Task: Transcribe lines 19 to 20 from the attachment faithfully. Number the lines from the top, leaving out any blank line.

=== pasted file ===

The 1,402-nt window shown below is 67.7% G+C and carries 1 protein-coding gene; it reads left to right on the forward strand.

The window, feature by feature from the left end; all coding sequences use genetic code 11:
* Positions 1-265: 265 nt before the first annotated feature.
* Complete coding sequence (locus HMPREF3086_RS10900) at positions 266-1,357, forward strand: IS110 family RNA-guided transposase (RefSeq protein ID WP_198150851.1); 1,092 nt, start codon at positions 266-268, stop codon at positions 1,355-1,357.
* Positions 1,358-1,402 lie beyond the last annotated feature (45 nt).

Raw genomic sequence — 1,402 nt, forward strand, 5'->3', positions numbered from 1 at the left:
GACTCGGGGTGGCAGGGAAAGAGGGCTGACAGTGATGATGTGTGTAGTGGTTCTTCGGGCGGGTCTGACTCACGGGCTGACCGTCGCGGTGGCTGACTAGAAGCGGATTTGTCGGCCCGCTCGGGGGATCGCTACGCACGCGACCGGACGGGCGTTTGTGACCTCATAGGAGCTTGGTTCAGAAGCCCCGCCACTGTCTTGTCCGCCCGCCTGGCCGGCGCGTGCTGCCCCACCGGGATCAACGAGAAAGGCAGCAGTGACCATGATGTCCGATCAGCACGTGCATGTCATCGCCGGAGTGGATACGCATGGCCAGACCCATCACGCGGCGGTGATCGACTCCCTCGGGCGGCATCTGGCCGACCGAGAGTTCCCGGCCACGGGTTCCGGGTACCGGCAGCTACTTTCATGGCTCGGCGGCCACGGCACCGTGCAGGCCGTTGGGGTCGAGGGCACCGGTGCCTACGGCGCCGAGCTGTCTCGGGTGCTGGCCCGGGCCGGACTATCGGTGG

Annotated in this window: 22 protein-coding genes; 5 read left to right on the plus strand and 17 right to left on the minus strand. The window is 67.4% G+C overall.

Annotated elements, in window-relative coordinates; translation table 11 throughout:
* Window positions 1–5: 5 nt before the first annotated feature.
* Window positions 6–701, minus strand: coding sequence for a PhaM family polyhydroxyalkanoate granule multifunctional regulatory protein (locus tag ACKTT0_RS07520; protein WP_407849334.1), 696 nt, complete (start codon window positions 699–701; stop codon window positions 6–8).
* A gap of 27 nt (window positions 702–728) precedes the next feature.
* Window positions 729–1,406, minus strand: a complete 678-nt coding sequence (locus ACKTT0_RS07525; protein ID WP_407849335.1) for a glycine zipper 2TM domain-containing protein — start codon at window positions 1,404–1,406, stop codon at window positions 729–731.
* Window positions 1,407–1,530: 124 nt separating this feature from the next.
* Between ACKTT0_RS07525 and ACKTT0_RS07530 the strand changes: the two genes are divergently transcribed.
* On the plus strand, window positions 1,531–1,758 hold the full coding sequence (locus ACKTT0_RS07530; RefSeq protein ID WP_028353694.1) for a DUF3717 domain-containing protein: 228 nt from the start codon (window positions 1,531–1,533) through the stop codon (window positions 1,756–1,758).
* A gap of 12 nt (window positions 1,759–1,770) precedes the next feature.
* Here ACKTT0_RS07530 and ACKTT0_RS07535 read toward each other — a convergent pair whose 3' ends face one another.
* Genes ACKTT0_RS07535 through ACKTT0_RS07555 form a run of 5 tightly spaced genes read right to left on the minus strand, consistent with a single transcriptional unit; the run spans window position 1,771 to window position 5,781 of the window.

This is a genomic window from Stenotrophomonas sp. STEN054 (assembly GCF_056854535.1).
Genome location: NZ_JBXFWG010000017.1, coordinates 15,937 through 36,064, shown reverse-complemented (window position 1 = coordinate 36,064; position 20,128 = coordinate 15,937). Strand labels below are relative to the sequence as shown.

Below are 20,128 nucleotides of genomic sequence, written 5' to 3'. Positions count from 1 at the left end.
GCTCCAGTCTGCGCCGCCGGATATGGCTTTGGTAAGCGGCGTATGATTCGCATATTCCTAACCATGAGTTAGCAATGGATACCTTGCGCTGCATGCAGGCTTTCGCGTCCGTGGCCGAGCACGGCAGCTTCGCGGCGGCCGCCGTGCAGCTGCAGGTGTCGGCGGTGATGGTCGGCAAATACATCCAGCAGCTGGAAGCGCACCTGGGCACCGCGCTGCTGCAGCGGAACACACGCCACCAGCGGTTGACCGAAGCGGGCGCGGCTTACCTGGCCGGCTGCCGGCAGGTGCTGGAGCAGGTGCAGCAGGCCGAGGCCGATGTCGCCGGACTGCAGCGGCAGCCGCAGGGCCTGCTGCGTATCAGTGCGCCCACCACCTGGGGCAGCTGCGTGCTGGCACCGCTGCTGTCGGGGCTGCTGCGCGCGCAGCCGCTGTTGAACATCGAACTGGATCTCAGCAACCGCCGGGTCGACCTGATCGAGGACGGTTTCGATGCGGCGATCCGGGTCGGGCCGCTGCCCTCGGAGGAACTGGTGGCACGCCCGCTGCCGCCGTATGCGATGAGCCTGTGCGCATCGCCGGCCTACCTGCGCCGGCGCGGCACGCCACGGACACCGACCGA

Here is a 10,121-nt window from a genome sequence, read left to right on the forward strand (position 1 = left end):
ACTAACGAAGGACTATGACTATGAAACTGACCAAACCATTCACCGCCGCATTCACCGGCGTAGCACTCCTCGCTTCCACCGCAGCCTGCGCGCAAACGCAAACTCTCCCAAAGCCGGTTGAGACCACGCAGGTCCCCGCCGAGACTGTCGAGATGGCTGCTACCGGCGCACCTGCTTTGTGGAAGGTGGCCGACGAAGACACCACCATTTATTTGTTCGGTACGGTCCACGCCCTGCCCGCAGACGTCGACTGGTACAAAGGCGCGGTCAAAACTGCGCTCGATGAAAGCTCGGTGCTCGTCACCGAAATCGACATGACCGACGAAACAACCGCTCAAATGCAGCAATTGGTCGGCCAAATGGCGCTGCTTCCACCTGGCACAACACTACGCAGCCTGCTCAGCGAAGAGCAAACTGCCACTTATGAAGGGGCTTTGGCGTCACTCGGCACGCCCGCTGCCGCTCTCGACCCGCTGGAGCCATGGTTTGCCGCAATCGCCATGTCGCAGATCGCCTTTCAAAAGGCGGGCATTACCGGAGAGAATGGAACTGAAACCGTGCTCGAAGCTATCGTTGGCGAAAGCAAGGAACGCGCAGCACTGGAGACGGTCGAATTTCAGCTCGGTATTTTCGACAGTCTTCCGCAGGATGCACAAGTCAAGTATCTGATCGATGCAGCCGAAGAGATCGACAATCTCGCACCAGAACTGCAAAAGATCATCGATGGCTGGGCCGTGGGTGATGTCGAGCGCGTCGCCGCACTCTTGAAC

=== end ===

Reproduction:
* Genes ACKTT0_RS07535 through ACKTT0_RS07555 form a run of 5 tightly spaced genes read right to left on the minus strand, consistent with a single transcriptional unit; the run spans window position 1,771 to window position 5,781 of the window.

This is a genomic window from Stenotrophomonas sp. STEN054 (assembly GCF_056854535.1).